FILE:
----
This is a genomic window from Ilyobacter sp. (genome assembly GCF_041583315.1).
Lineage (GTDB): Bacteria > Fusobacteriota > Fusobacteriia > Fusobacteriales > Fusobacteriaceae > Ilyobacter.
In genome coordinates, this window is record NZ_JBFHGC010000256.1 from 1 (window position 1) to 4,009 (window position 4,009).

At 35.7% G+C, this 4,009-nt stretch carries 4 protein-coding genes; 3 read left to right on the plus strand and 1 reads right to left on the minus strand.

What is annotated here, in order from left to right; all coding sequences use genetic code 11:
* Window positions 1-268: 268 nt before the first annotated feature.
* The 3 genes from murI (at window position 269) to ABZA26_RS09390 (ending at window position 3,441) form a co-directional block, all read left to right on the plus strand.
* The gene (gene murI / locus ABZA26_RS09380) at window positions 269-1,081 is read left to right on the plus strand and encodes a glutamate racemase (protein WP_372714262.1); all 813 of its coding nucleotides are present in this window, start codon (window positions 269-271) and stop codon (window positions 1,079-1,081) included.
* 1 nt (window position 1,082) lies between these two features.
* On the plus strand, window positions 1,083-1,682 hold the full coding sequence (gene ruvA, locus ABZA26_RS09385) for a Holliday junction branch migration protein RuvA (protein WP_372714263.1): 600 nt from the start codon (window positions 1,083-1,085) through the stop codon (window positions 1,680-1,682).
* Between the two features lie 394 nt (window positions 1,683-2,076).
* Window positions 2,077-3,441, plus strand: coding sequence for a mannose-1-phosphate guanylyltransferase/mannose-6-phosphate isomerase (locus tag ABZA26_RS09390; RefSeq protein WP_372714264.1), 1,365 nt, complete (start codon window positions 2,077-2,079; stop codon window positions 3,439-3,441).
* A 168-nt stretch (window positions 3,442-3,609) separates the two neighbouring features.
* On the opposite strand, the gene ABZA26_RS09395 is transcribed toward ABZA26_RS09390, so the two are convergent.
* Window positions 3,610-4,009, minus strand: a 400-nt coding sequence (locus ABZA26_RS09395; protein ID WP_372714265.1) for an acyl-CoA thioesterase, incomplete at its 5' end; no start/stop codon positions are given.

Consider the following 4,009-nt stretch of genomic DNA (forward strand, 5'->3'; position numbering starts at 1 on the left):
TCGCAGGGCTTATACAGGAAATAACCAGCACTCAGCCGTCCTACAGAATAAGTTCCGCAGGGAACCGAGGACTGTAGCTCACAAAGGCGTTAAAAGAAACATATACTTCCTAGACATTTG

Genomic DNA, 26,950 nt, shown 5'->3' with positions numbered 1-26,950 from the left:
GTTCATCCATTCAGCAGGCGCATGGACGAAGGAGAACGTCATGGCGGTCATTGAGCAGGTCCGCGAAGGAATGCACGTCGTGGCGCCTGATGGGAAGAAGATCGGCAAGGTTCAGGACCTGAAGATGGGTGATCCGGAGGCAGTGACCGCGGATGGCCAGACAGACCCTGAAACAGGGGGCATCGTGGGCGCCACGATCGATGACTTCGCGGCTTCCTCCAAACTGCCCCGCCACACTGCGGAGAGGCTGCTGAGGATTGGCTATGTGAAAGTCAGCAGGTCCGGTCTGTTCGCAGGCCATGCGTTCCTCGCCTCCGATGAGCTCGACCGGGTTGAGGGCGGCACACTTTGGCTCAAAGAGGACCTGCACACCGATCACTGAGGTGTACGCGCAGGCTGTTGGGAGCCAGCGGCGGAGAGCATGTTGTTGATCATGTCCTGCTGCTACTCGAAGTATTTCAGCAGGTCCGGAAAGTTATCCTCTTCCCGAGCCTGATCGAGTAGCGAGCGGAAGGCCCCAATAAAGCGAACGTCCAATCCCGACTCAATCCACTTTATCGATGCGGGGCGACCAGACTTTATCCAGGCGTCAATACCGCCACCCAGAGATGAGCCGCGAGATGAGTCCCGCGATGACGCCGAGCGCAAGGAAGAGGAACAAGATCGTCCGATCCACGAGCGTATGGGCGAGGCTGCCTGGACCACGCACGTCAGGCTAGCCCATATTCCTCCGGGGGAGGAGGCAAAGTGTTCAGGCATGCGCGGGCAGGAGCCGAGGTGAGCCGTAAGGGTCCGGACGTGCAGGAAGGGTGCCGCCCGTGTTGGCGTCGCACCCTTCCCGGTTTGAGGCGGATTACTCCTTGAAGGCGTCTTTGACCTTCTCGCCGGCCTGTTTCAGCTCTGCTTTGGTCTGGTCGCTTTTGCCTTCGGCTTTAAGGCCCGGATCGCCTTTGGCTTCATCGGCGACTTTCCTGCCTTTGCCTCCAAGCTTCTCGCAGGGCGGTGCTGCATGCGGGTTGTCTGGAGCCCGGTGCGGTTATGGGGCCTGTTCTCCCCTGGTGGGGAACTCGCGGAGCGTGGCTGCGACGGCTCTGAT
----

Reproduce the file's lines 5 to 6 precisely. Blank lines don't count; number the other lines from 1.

What is annotated here, in order from left to right; all coding sequences use genetic code 11:
* Window positions 1-268: 268 nt before the first annotated feature.